Sign up ×
Stack Overflow is a question and answer site for professional and enthusiast programmers. It's 100% free.

So I've read about creating factories, and unit testing driven development and how it actually saves you time during the debug phase of development. I'm using some libraries for an entity framework (Entity Spaces, since we are not on dot-net 4.0 yet)

Since getting started seems to be the hardest part for me to wrap my brain around, How would I create a factory for an object that is unit testable on a simple method like so?

Public Function castVote(ByVal videoID As Integer, ByVal voterIP As String)
        Dim vote As New VoteMachine
        vote.VideoID = videoID
        vote.VotedOn = Date.Today
        vote.VoterAddress = voterIP
End Function

I'm working on bringing in the class now, I've made my constructor method public and shared like so

Public Shared Function video() As video
    Dim thisVideo As New video
    Return thisVideo
End Function

However when I call video, its giving me "possible null reference exceptions" errors, and indeed its throwing a null reference. If my constructor is declared public and shared, and is creating a new object, then returning it, why is it giving me null exceptions?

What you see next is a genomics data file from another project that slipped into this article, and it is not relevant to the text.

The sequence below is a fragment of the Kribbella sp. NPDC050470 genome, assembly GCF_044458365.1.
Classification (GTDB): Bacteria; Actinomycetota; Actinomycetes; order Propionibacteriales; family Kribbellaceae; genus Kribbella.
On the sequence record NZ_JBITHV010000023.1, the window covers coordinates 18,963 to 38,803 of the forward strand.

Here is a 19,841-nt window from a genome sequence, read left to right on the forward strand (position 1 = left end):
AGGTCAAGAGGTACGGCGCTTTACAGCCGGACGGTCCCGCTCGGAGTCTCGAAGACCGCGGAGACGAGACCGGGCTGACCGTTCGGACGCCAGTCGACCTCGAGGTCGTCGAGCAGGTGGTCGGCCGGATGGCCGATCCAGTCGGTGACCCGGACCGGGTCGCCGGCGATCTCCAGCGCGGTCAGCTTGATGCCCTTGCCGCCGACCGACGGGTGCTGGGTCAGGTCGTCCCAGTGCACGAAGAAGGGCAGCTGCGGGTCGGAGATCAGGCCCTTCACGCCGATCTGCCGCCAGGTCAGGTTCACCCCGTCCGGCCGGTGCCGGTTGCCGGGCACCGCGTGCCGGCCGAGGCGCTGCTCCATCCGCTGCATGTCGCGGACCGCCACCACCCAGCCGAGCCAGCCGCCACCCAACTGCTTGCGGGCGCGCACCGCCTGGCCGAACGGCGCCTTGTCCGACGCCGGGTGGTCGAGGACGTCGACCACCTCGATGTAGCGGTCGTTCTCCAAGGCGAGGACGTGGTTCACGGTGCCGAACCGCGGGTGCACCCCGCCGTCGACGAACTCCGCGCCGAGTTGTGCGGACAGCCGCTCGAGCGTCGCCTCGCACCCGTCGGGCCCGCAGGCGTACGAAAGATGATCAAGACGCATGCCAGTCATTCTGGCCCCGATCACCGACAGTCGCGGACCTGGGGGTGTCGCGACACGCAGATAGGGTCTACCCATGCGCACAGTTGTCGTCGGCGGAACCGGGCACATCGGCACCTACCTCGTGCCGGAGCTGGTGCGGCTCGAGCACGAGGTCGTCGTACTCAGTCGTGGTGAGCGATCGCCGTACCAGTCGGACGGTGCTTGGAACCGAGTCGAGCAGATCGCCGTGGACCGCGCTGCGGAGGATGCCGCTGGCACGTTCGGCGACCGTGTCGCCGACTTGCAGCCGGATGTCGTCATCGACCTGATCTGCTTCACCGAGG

share|improve this question
try/catch is evil? – lazyPower Apr 18 '11 at 16:32
No, but re-throwing an exception without the original stack trace and type is. Only use a Catch block if you have something useful to put in it (eg, logging or recover). Rethrowing the same exception is pointless, and rethrowing a new exception (anything but Throw without ex) will destroy the information about the exception. – SLaks Apr 18 '11 at 16:38
Thank you for the bit of insight SLaks – lazyPower Apr 18 '11 at 21:41

1 Answer 1

up vote 1 down vote accepted

As I understand it, with unit testing (and IOC etc) you'll just about never see a "New {object}" in your code, since doing that wires that code to specifically generated instances of the object in question.

Instead, you might have something like:

Dim vote = MyApp.db.NewVoteMachine

Where MyApp is you're root application, db is your database "layer", and NewVoteMachine is effectively the "factory" method that generates an object that implements VoteMachine.

So, if you needed to mock it, that method could return a mocked VoteMachine object instead of a real one, but the calling code wouldn't know the difference.

This is +really+ simplified though.

share|improve this answer
this was a great answer, you abstracted it just enough to make sense. thanks drventure – lazyPower Apr 27 '11 at 15:13

Your Answer


By posting your answer, you agree to the privacy policy and terms of service.

Not the answer you're looking for? Browse other questions tagged or ask your own question.